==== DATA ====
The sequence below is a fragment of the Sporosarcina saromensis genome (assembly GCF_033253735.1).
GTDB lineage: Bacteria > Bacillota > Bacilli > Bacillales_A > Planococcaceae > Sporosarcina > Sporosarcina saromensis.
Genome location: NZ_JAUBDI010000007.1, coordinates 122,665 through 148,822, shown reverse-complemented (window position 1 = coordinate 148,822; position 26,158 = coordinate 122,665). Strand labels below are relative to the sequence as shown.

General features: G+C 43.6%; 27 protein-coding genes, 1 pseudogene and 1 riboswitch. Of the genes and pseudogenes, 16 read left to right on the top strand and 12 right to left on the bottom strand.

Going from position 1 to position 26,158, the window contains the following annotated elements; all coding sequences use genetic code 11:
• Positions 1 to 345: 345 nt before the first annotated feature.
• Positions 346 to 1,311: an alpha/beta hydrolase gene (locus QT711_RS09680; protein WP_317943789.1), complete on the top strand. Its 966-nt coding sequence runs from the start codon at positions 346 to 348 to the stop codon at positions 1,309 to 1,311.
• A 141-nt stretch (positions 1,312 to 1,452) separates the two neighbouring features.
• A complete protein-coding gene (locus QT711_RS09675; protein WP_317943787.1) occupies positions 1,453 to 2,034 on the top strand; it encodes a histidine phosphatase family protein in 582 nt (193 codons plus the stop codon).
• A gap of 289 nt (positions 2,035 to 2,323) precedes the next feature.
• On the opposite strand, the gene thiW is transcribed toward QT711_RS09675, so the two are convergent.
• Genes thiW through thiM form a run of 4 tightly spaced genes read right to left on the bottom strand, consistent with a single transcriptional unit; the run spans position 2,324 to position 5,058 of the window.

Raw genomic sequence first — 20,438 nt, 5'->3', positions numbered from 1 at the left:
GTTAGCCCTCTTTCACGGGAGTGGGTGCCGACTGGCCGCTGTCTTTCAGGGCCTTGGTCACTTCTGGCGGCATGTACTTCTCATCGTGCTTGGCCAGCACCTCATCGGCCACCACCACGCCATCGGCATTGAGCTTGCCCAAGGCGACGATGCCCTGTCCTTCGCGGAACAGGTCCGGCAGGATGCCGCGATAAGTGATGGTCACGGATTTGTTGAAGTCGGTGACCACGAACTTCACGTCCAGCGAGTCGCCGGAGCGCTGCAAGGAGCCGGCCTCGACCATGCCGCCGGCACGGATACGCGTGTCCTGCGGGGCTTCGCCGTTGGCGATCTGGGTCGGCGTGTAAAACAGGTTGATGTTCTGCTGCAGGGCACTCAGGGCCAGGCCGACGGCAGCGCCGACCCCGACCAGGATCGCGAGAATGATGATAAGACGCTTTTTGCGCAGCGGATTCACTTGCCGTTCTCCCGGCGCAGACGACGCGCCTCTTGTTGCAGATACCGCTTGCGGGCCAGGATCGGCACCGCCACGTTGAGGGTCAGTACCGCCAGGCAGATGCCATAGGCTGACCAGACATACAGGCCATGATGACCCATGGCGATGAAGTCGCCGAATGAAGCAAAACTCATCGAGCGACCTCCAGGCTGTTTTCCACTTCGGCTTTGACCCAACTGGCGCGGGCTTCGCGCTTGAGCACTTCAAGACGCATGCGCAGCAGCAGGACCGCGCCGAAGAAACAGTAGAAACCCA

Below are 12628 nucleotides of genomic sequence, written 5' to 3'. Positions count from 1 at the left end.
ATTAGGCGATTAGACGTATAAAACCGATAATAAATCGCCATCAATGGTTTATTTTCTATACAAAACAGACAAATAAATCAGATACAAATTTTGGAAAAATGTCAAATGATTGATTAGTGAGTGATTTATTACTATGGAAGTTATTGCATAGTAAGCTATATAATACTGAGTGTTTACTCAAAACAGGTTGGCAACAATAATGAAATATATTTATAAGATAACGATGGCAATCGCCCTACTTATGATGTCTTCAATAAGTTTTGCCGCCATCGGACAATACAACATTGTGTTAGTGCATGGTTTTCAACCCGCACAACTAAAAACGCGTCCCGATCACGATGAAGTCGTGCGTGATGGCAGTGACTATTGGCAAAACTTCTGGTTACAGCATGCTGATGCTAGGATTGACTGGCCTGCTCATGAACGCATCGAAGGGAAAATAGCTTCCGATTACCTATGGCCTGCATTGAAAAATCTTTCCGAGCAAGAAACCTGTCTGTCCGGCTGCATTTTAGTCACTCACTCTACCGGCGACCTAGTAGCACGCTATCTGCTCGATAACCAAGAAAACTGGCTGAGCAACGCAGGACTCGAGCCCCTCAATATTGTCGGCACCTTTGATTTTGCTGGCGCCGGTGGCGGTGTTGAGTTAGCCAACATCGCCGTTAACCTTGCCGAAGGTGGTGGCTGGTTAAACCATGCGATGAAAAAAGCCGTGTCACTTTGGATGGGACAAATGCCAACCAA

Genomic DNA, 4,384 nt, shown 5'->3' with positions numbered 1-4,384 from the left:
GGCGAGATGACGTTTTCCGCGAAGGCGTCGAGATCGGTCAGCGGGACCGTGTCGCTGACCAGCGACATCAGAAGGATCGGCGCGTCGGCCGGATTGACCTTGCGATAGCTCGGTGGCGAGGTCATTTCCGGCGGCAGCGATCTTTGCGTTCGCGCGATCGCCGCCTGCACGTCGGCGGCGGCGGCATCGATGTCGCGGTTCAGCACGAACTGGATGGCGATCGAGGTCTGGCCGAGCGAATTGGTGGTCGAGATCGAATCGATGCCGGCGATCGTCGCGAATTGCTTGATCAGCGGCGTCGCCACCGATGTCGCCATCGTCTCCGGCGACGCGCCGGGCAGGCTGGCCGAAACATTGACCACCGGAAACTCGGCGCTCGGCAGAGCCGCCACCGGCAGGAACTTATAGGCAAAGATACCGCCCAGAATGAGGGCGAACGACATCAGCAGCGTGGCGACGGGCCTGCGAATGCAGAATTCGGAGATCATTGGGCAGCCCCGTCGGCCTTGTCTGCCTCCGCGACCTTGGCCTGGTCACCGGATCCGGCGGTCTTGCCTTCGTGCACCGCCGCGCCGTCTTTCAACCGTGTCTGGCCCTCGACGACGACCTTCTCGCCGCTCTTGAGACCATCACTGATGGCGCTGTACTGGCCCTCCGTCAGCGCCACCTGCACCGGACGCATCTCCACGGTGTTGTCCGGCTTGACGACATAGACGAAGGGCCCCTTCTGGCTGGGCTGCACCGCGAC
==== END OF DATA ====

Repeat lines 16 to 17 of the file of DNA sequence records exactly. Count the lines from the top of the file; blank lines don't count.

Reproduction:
ATTAGGCGATTAGACGTATAAAACCGATAATAAATCGCCATCAATGGTTTATTTTCTATACAAAACAGACAAATAAATCAGATACAAATTTTGGAAAAATGTCAAATGATTGATTAGTGAGTGATTTATTACTATGGAAGTTATTGCATAGTAAGCTATATAATACTGAGTGTTTACTCAAAACAGGTTGGCAACAATAATGAAATATATTTATAAGATAACGATGGCAATCGCCCTACTTATGATGTCTTCAATAAGTTTTGCCGCCATCGGACAATACAACATTGTGTTAGTGCATGGTTTTCAACCCGCACAACTAAAAACGCGTCCCGATCACGATGAAGTCGTGCGTGATGGCAGTGACTATTGGCAAAACTTCTGGTTACAGCATGCTGATGCTAGGATTGACTGGCCTGCTCATGAACGCATCGAAGGGAAAATAGCTTCCGATTACCTATGGCCTGCATTGAAAAATCTTTCCGAGCAAGAAACCTGTCTGTCCGGCTGCATTTTAGTCACTCACTCTACCGGCGACCTAGTAGCACGCTATCTGCTCGATAACCAAGAAAACTGGCTGAGCAACGCAGGACTCGAGCCCCTCAATATTGTCGGCACCTTTGATTTTGCTGGCGCCGGTGGCGGTGTTGAGTTAGCCAACATCGCCGTTAACCTTGCCGAAGGTGGTGGCTGGTTAAACCATGCGATGAAAAAAGCCGTGTCACTTTGGATGGGACAAATGCCAACCAA

Genomic DNA, 4,384 nt, shown 5'->3' with positions numbered 1-4,384 from the left: